Instructions for Operating a Snowplow

by Joshua BlackUpdated September 26, 2017
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snow image by Brett Bouwer from

Operating a snowplow requires practice and the proper instruction. Snowplowing is a quick way to start your own seasonal business, because you don't have to hard-sell your customers on this much-needed service. You can get your first customer by asking around at local businesses. Before you plow for your first client, practice operating your plow in a large empty area without snow. With a few hours of practice, you will be ready to operate your own snowplow and begin making some money.

Familiarize yourself with the in-cab controls of your plow, moving the blades up and down, changing the angle of the blades, and learning the plow's distance from the truck.

Practice driving with the plow on the front of your truck. Raise the blade of the plow completely off the ground. Practice parking your truck and maneuvering around obstacles, such as an orange parking cone.

Practice driving with the plow in plowing position. Drop the plow to the ground with the in-cab controls. Angle the plow to one side of the truck and allow the plow to scrape the empty parking lot. This technique will help you learn to drive with the extra weight on the front of the truck.

Practice the "power V" technique. Adjust the blades of the plow in a "V" position with the point facing away from the truck. In a snow-filled parking lot, you will use this technique to make the first pass through a deep area or to plow a long driveway in deep snow.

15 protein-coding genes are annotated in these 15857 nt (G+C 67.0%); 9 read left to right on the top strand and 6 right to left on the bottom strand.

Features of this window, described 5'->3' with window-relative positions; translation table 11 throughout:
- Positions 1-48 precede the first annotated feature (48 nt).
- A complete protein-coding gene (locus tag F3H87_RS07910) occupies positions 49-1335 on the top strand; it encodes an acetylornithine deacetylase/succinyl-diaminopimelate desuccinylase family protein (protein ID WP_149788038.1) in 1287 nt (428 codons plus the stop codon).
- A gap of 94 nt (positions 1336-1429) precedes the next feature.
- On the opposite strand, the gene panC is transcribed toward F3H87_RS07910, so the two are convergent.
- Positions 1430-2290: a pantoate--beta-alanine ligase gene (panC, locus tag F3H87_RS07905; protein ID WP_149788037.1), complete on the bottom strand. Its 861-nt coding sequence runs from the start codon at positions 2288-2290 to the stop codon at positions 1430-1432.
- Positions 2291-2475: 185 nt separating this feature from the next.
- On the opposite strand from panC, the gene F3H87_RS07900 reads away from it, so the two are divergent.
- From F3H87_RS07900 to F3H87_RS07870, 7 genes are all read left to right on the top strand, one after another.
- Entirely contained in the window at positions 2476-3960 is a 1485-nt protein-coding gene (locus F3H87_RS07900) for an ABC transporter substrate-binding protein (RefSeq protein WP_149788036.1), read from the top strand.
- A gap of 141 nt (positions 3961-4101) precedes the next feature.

Practice the "scoop position." Angle the plow in a "V" with the point facing the cab. This plowing position allows you to collect the snow in front of you instead of pushing it off to the sides.

Practice the "angle position." Drive down the first pass with three-fourths of the blade covered with snow. Driving behind a plow covered completely with snow will cause the snow to fall to the outside of the blade.

Practice the "straight position." Angle the blade so that it's parallel with the front of the truck. This technique is for quickly plowing large lots and makes piles of snow at the end of each row.

Practice the "backdrag." When you have to plow snow that is piled up against a structure, raise the plow blade and drive toward the structure. When you are close enough so that the blade of the plow is almost touching the wall of the structure, drop the plow blade and reverse the truck, dragging the snow with you. Once the snow is far enough away from the building, raise the blade again, move the truck behind the snow pile, angle the blade and push the snow off to one side.

In deeper snow, do not drop the blade all the way to the ground. Drag off layers of the pile until it's low enough to remove completely.

Clean up at the end of your job. If there are any small snow piles left behind or any snow runoff from plowing with an angled blade, move the plow into the straight position and clean up the lot completely to leave behind a professional-looking job.

Items you will need

  • Truck with plow

  • Empty parking lot

  • Orange parking cones

  • Snow-filled parking lot


In very deep snowfall situations, take small sections at a time. This process will take longer, but it will put less wear on your truck.


The plow blade is wider than the truck. Be sure that you allow for extra room when passing another vehicle and when you are backing up or parking.

Plowing will wear out your truck much faster than daily driving. Make sure you account for vehicle maintenance when you are bidding on plowing jobs.

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